LMML 14/32 From Malta, joined Jan 2001, 2565 posts, RR: 6 Posted (12 years 4 months 2 weeks 6 days 1 hour ago) and read 3041 times:
Below is a quotation from Capt Haynes (of the Sioux City DC-10 crash):
"There are two ways we can get the gear down on the DC-10 with
hydraulic failure. You can put the gear handle down, which manually
unlocks the doors and the doors fall open and the gear just falls out,
because it's been resting on the doors. Or, there's an alternate
method of doing that, when you use no flaps. Because we have four
ailerons on the DC- 10. You fly with the inboard ailerons at high
speed, and then you unlock the outboard ailerons for landing when you
lower the flaps. Well, we didn't have any flaps. So we couldn't
unlock the outboard ailerons. So that's what this alternate gear
method is for. And we talked about this: how do we put the gear down,
and it was suggested, we unlock with the outboard ailerons, with the
alternate gear, because there might be something out there, because we
might be able to get some fluid out there, there might be some trapped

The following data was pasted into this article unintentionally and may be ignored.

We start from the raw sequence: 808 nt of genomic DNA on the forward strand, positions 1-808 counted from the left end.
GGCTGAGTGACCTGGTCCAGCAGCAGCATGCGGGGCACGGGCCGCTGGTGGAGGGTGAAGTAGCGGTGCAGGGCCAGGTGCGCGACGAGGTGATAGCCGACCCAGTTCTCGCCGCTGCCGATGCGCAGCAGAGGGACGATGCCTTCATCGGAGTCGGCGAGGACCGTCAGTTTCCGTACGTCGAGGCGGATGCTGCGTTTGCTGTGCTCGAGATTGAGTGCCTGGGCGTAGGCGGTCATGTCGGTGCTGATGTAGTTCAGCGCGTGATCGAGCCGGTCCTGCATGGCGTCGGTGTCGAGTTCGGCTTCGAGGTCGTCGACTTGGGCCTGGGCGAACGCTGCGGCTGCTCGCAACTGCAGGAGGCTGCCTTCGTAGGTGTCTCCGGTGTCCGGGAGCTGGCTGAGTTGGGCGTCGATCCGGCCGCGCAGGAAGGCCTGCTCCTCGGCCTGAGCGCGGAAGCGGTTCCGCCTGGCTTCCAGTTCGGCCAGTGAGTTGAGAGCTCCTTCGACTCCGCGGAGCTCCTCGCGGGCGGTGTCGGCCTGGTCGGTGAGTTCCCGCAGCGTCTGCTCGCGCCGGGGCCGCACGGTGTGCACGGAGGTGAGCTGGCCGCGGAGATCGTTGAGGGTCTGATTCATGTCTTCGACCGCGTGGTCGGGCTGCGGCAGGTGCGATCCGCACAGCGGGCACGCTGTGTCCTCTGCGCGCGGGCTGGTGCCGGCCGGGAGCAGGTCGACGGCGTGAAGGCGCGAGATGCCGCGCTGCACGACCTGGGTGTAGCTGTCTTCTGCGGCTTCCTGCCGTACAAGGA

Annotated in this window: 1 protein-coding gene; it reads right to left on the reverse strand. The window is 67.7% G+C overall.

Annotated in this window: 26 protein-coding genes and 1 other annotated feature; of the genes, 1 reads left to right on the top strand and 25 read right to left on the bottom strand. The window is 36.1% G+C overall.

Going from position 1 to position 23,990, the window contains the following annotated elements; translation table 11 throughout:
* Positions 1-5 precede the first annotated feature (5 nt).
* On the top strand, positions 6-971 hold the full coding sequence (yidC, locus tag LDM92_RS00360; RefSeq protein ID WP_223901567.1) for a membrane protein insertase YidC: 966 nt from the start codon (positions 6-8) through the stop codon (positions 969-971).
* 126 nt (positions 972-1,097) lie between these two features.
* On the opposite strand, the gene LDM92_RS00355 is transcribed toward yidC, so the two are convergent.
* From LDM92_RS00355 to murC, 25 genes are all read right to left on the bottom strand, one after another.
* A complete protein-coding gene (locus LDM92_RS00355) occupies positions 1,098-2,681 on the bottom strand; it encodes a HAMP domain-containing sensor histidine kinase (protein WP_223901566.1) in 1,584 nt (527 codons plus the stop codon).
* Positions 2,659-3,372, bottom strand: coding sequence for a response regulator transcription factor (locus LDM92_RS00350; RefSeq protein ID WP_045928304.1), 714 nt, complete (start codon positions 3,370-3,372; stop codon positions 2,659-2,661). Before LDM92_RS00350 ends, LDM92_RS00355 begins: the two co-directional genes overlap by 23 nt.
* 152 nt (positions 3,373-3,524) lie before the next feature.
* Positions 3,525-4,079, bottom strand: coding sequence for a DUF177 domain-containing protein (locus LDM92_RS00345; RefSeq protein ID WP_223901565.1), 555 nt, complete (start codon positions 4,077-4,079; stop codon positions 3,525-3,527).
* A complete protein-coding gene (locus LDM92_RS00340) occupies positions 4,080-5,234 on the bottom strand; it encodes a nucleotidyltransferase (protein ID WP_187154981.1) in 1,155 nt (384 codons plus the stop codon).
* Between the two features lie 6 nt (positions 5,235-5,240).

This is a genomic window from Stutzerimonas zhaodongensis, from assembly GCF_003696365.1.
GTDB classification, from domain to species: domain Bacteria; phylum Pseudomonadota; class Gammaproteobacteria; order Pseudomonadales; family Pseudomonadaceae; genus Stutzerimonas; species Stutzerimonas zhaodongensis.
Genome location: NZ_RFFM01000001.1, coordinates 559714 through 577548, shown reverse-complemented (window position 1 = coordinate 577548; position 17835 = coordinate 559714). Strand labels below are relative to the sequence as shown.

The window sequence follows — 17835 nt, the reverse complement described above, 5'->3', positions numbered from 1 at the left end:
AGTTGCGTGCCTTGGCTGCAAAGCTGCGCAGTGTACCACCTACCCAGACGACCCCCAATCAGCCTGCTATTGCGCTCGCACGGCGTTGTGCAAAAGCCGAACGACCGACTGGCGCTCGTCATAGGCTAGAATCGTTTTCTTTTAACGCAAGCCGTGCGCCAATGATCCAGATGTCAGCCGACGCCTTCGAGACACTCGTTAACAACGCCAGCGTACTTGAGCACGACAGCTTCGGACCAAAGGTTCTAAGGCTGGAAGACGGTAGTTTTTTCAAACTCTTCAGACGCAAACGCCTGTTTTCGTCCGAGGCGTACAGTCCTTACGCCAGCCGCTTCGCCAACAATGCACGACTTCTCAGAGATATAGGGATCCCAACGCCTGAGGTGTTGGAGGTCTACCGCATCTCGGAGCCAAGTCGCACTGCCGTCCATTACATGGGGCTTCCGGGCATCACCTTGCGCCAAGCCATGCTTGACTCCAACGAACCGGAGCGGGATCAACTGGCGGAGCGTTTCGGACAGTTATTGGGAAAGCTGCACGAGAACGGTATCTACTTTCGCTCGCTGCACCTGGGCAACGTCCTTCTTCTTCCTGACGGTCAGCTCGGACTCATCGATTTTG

out there. "
FDXmech From United States of America, joined Mar 2000, 3251 posts, RR: 32
Reply 2, posted (12 years 4 months 2 weeks 6 days ago) and read 2992 times:
On the DC10, the outboard ailerons are normally "unlocked when the slats and or flaps are extended.
But there is another means of to unlock the outboard ailerons, and that is by extending the landing gear manually. Manual gear extension in DC10 lingo is alternate extension and is achieved using the alternate extend handle.
Without a means of lowering the flaps/slats, pulling the alternate gear extend handle will unlock the outboard ailerons (as well as drop the gear).
Interestingly the mechanism to unlock the o/b aileron uses a flap input or slat input or alternate gear handle input and so is called the "or mechanism"...really.
Zionstrat From United States of America, joined Apr 2001, 226 posts, RR: 0
Reply 4, posted (12 years 4 months 2 weeks 5 days 22 hours ago) and read 2965 times:
It's been a long time since I studied this one, but I think the outer aileron comment was more of a shot in the dark than a rational option. If I remember correctly, with all hydraulic systems severed there was not enough pressure to have any effect.
Of course they were dealing with a completely unexpected situation as no one thought all 3 systems could go at once, so I can't second guess them for hoping that anything might work.